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Ann Bot. 2009 April; 103(6): 825–834.
Published online 2009 January 26. doi:  10.1093/aob/mcp006
PMCID: PMC2707894

Population genetic structure of two Medicago species shaped by distinct life form, mating system and seed dispersal

Abstract

Background and Aims

Life form, mating system and seed dispersal are important adaptive traits of plants. In the first effort to characterize in detail the population genetic structure and dynamics of wild Medicago species in China, a population genetic study of two closely related Medicago species, M. lupulina and M. ruthenica, that are distinct in these traits, are reported. These species are valuable germplasm resources for the improvement of Medicago forage crops but are under threat of habitat destruction.

Methods

Three hundred and twenty-eight individuals from 16 populations of the annual species, M. lupulina, and 447 individuals from 15 populations of the perennial species, M. ruthenica, were studied using 15 and 17 microsatellite loci, respectively. Conventional and Bayesian-clustering analyses were utilized to estimate population genetic structure, mating system and gene flow.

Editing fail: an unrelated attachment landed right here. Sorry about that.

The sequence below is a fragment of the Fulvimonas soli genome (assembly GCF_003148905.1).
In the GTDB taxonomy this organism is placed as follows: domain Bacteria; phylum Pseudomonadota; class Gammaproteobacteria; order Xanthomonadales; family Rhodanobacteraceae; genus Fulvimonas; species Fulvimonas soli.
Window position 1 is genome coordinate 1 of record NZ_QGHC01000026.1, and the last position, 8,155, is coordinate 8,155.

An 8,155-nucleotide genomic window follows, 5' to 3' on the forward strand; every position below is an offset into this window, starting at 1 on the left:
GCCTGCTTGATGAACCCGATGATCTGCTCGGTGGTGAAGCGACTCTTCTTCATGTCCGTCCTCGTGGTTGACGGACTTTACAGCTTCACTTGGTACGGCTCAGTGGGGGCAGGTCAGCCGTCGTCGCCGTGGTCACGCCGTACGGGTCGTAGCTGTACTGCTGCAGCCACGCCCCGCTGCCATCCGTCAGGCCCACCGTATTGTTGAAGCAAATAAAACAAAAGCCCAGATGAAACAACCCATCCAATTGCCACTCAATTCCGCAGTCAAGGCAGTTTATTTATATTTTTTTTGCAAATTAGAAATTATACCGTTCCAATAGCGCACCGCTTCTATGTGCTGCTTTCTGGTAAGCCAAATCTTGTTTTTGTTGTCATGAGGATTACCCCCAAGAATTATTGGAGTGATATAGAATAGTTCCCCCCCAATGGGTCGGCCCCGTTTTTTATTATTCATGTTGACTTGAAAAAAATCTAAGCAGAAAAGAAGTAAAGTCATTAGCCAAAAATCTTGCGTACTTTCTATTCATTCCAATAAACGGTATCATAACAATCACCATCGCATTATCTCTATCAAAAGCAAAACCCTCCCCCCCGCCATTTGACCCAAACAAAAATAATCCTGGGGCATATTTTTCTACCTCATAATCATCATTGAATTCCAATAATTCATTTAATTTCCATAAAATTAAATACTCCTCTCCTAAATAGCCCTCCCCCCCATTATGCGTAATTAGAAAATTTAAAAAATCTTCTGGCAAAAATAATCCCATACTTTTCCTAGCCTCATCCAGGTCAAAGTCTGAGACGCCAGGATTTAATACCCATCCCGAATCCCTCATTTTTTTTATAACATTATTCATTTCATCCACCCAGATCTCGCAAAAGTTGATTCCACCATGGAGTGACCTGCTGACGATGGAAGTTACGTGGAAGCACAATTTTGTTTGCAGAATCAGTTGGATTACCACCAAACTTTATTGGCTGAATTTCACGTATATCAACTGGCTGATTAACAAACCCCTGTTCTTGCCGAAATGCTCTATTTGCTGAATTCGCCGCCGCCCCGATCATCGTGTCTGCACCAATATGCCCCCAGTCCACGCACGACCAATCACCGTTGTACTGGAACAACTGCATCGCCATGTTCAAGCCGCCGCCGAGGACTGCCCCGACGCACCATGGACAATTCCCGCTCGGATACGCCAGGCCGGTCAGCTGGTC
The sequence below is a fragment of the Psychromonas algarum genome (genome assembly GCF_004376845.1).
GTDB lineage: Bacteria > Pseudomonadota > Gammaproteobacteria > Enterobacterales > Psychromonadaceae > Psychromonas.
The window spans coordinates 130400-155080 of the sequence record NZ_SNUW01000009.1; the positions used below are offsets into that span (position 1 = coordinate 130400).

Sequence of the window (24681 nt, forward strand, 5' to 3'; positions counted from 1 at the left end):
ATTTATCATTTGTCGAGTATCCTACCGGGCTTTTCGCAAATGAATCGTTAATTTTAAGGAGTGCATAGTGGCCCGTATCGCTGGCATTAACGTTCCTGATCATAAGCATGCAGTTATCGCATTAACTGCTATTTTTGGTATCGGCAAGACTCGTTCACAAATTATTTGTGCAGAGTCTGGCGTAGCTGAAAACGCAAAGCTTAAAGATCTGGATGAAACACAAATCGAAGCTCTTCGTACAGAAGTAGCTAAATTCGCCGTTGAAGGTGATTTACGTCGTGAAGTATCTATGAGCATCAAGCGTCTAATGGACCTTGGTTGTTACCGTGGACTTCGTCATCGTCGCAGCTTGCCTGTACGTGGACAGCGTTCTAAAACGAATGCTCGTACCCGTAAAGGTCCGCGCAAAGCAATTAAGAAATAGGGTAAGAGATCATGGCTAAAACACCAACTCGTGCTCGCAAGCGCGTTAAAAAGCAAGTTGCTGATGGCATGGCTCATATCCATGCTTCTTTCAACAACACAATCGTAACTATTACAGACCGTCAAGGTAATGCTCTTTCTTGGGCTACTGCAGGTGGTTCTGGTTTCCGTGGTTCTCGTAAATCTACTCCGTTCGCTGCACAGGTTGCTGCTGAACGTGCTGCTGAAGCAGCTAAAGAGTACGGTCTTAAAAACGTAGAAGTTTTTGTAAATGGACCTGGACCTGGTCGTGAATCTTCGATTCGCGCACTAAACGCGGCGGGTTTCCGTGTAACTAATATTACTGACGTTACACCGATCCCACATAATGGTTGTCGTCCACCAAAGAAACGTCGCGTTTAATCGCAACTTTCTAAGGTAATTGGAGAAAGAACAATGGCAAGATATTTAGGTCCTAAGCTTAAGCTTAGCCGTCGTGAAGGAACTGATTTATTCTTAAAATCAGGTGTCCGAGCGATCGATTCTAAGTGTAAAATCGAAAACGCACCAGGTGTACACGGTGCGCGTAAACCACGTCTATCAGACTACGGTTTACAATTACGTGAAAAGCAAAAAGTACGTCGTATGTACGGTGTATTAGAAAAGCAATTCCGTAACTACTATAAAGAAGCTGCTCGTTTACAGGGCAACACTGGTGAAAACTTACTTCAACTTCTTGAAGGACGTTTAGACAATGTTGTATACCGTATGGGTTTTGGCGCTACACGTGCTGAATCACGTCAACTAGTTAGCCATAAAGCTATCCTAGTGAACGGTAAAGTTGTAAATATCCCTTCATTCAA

Key Results

Genetic diversity of M. lupulina (mean HE = 0·246) was lower than that of M. ruthenica (mean HE = 0·677). Populations of M. lupulina were more highly differentiated (FST = 0·535) than those of M. ruthenica (FST = 0·130). For M. lupulina, 55·5 % of the genetic variation was partitioned among populations, whereas 76·6 % of the variation existed within populations of M. ruthenica. Based on the genetic data, the selfing rates of M. lupulina and M. ruthenica were estimated at 95·8 % and 29·5 %, respectively. The genetic differentiation among populations of both species was positively correlated with geographical distance.

Conclusions